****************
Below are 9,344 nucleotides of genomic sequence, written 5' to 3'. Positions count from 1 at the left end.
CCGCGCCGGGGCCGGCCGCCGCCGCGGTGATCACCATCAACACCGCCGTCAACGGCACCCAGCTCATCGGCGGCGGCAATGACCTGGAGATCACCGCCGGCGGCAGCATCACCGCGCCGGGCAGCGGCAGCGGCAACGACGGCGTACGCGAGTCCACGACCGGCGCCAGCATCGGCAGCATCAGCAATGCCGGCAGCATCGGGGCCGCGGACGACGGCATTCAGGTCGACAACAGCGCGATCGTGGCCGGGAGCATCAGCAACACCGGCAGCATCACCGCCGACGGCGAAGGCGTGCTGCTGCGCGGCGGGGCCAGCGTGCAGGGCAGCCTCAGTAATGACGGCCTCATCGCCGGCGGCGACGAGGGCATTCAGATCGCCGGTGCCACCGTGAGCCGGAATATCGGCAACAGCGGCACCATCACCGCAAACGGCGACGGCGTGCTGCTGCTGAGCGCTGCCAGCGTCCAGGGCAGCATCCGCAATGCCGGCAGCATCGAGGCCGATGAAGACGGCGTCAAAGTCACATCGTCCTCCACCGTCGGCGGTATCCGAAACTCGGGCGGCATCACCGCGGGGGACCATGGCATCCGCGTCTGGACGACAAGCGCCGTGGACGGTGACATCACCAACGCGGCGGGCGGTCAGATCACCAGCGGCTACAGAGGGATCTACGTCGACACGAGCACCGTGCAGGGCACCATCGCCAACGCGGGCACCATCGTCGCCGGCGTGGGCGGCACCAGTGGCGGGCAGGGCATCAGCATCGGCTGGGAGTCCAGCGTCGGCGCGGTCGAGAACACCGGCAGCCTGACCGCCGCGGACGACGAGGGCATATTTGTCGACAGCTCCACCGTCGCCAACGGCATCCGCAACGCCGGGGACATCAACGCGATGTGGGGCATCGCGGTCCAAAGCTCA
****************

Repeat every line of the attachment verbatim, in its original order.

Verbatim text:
Below are 9,344 nucleotides of genomic sequence, written 5' to 3'. Positions count from 1 at the left end.
CCGCGCCGGGGCCGGCCGCCGCCGCGGTGATCACCATCAACACCGCCGTCAACGGCACCCAGCTCATCGGCGGCGGCAATGACCTGGAGATCACCGCCGGCGGCAGCATCACCGCGCCGGGCAGCGGCAGCGGCAACGACGGCGTACGCGAGTCCACGACCGGCGCCAGCATCGGCAGCATCAGCAATGCCGGCAGCATCGGGGCCGCGGACGACGGCATTCAGGTCGACAACAGCGCGATCGTGGCCGGGAGCATCAGCAACACCGGCAGCATCACCGCCGACGGCGAAGGCGTGCTGCTGCGCGGCGGGGCCAGCGTGCAGGGCAGCCTCAGTAATGACGGCCTCATCGCCGGCGGCGACGAGGGCATTCAGATCGCCGGTGCCACCGTGAGCCGGAATATCGGCAACAGCGGCACCATCACCGCAAACGGCGACGGCGTGCTGCTGCTGAGCGCTGCCAGCGTCCAGGGCAGCATCCGCAATGCCGGCAGCATCGAGGCCGATGAAGACGGCGTCAAAGTCACATCGTCCTCCACCGTCGGCGGTATCCGAAACTCGGGCGGCATCACCGCGGGGGACCATGGCATCCGCGTCTGGACGACAAGCGCCGTGGACGGTGACATCACCAACGCGGCGGGCGGTCAGATCACCAGCGGCTACAGAGGGATCTACGTCGACACGAGCACCGTGCAGGGCACCATCGCCAACGCGGGCACCATCGTCGCCGGCGTGGGCGGCACCAGTGGCGGGCAGGGCATCAGCATCGGCTGGGAGTCCAGCGTCGGCGCGGTCGAGAACACCGGCAGCCTGACCGCCGCGGACGACGAGGGCATATTTGTCGACAGCTCCACCGTCGCCAACGGCATCCGCAACGCCGGGGACATCAACGCGATGTGGGGCATCGCGGTCCAAAGCTCA